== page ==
The Devaluation of Democracy
Jude Wanniski
February 27, 2005


Memo To: Website Fans, Browsers, Clients
From: Jude Wanniski
Re: Bush & Putin

In my 1978 book, “The Way the World Works,” I presented the notion that the history of civilization has been a quest by the masses to find superior means of finding political leaders. The masses of people in the aggregation of the political market have the wisdom to know which direction they should move in order to enhance their lives. All they lack is a mechanism, a process, by which to select out of their number the individual or individuals who know how to give voice to that collective wisdom.

In Chapter I of the book, “The Political Model,” I made the further argument that if the electorate is given the information it needs to make an informed judgment, it will always choose correctly between candidates for leadership positions. If this were not true, the constitutional democracy arranged by our Founders would not hold up over time. If the voters were fully informed about the choices available, and still chose the worst on the ballot, our form of democracy would not work and we would be vulnerable from dark forces at home or by a superior system of leadership selection elsewhere in the world.

I’d been thinking about this as I watched President Bush in his tour of Europe deliver lectures on democracy to his hosts, leaning most heavily on Russian President Vladimir Putin. When I wrote “The Political Model,” I was a resident fellow at the American Enterprise Institute in early 1977, having been sponsored by Irving Kristol, who I came to call “Don Corleone,” the godfather of our neo-conservative movement. Irving actually tried to dissuade me from writing about my political model and getting right to the supply-side economics in the book. His warning caused me to put off writing through 1976, but I bet the ranch on my insight on the outcome of an election in Puerto Rico. I’d met with the mayor of San Juan, Carlos Romero Barceló, in early ’76 and told him that if he ran against the tax policy of the governor, Rafael Hernandez Colon, he could win. Carlos bought my idea, made tax cuts the centerpiece of his campaign, and not only won the governorship, but carried his party to power in the legislature for the first time since 1938. It’s all there in Chapter XII of my book, “Experiment in Puerto Rico.”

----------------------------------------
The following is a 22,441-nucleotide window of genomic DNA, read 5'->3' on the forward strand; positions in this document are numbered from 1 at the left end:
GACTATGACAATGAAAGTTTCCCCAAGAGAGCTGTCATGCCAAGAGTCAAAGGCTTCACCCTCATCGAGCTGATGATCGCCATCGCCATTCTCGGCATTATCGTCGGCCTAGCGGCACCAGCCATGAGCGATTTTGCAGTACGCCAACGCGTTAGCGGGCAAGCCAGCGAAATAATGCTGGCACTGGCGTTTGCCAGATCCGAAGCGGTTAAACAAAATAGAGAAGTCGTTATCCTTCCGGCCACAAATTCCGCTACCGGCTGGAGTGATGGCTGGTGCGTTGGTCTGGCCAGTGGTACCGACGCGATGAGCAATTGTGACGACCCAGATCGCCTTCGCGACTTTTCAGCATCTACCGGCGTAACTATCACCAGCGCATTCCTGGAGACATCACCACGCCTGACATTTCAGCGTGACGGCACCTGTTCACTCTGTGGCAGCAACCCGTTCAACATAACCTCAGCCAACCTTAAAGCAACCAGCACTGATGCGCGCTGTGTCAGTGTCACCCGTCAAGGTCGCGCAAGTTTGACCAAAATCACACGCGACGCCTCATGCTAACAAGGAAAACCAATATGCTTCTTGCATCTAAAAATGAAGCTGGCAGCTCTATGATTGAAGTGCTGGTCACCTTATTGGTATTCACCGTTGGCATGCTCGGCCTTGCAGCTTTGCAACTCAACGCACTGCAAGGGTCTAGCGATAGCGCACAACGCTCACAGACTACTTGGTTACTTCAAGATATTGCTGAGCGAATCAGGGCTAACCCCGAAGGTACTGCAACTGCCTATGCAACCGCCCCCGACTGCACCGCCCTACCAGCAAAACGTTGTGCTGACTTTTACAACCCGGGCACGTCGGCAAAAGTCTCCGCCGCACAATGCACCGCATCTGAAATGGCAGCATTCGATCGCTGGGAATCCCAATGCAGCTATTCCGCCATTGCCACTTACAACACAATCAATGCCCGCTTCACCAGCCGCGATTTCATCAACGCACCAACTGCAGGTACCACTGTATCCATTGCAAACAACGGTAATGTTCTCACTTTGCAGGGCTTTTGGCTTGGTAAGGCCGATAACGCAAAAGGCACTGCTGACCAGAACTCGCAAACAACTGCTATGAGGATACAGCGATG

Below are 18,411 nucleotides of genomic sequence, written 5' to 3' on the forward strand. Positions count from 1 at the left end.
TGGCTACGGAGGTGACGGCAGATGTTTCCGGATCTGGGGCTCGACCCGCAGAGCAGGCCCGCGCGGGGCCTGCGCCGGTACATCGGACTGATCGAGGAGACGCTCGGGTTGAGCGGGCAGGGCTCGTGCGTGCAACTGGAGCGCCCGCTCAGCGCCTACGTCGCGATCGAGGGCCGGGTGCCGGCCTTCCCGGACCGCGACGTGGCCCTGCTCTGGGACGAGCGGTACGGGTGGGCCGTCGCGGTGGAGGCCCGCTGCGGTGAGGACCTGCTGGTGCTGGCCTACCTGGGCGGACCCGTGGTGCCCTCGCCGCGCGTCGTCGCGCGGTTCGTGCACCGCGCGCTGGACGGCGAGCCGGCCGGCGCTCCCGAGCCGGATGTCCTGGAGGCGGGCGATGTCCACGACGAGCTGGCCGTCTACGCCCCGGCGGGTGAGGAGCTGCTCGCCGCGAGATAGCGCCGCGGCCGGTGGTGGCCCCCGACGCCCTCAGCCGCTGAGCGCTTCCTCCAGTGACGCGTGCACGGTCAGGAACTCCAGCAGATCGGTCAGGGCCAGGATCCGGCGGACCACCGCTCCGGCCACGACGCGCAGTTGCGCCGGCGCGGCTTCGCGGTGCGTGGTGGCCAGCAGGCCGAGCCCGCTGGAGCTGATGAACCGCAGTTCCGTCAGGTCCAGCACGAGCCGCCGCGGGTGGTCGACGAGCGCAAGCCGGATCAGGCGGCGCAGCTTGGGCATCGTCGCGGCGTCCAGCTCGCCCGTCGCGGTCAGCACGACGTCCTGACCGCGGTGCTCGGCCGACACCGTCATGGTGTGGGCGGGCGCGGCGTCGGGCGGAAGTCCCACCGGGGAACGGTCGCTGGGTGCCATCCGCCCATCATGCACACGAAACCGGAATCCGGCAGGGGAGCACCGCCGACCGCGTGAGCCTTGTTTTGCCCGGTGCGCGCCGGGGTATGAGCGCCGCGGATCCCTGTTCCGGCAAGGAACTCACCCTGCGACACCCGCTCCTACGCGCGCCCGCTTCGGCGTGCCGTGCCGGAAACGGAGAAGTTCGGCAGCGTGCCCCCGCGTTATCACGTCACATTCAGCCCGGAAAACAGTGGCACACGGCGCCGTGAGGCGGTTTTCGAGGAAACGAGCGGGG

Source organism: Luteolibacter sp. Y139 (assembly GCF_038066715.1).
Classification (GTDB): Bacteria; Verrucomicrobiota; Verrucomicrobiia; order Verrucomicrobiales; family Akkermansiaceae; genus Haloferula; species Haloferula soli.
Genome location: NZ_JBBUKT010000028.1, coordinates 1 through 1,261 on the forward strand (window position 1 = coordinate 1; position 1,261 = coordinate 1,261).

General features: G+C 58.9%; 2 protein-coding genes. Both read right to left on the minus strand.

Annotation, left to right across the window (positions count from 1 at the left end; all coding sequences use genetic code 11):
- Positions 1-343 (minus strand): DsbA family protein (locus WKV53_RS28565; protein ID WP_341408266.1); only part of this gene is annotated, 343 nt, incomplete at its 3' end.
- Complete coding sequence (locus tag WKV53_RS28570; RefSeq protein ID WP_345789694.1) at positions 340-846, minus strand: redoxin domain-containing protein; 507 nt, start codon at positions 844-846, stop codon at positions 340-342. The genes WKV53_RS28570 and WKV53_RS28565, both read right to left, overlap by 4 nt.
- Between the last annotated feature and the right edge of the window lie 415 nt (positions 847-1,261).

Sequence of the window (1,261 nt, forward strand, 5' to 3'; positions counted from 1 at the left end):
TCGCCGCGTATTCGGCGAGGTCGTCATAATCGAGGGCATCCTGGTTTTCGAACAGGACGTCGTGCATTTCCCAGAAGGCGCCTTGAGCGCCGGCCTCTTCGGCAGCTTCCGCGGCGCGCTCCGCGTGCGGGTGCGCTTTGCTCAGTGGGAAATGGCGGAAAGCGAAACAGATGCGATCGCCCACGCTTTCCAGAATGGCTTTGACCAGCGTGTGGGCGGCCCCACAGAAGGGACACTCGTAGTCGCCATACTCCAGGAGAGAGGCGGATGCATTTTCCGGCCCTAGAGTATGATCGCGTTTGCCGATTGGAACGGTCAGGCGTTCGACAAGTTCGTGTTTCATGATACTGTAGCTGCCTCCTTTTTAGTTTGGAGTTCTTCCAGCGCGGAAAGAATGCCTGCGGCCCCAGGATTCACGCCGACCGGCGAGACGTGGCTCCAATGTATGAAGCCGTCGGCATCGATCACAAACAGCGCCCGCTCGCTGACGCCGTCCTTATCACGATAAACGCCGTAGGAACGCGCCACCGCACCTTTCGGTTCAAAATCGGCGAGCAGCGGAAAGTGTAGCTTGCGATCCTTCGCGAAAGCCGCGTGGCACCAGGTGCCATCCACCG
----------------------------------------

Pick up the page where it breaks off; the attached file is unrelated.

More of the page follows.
President Bush, I’m afraid, does not fully appreciate the political model, which, by the way led to President Reagan’s “Democracy Project” in 1981. In a real sense, my insight at the AEI in 1977 put into motion the ideas that led to the President’s lecture of Vladimir Putin. Critically missing, though, were my warnings that a candidate for leadership had to follow through on his promises to the electorate. Elections don’t amount to a hill of beans if political parties and presidents or prime ministers ask the voters for approval to move in one direction, but as soon as they have won, announce that reality dictates they move in another direction. Nor does democracy work if the electorate is not fully informed when it makes its choices at the ballot box. It works even less well when the electorate hears deliberate “misinformation” and the political opposition does not challenge the misinformation…. and when the national press corps doesn’t either.

In other words, I do have some sympathy for President Putin. I’m so far away from Moscow and the Kremlin that I can’t begin to understand the problems that he has been confronting these last few years and in these current days. Russia has what amounts to a nascent democracy, a long way from where it was in the USSR, and as far as I can tell very few people had shed blood in his realm as a result of his actions. At least there have been very few casualties, military and civilian, relative to the number in Iraq on all sides who have died or been wounded because of the now obvious errors of our political leadership.

The neo-cons who lied us into the war in Iraq are now celebrating that there has been a positive outcome, in that President Bush has put democracy into play in the Middle East. There has to be an excuse for the enormous blunder, a totally unnecessary war that has no end in sight. The neo-cons have now decided that what Mr. Bush has done will be seen by the historians as a brilliant move, the equivalent of Napoleon’s occupation of Egypt 200 years ago – as Thomas L. Friedman of the NYTimes enthused Sunday on “Meet the Press.” Hmmm. Well, we can assume there will be some historian that will be willing to write that story, but it will be the minority view.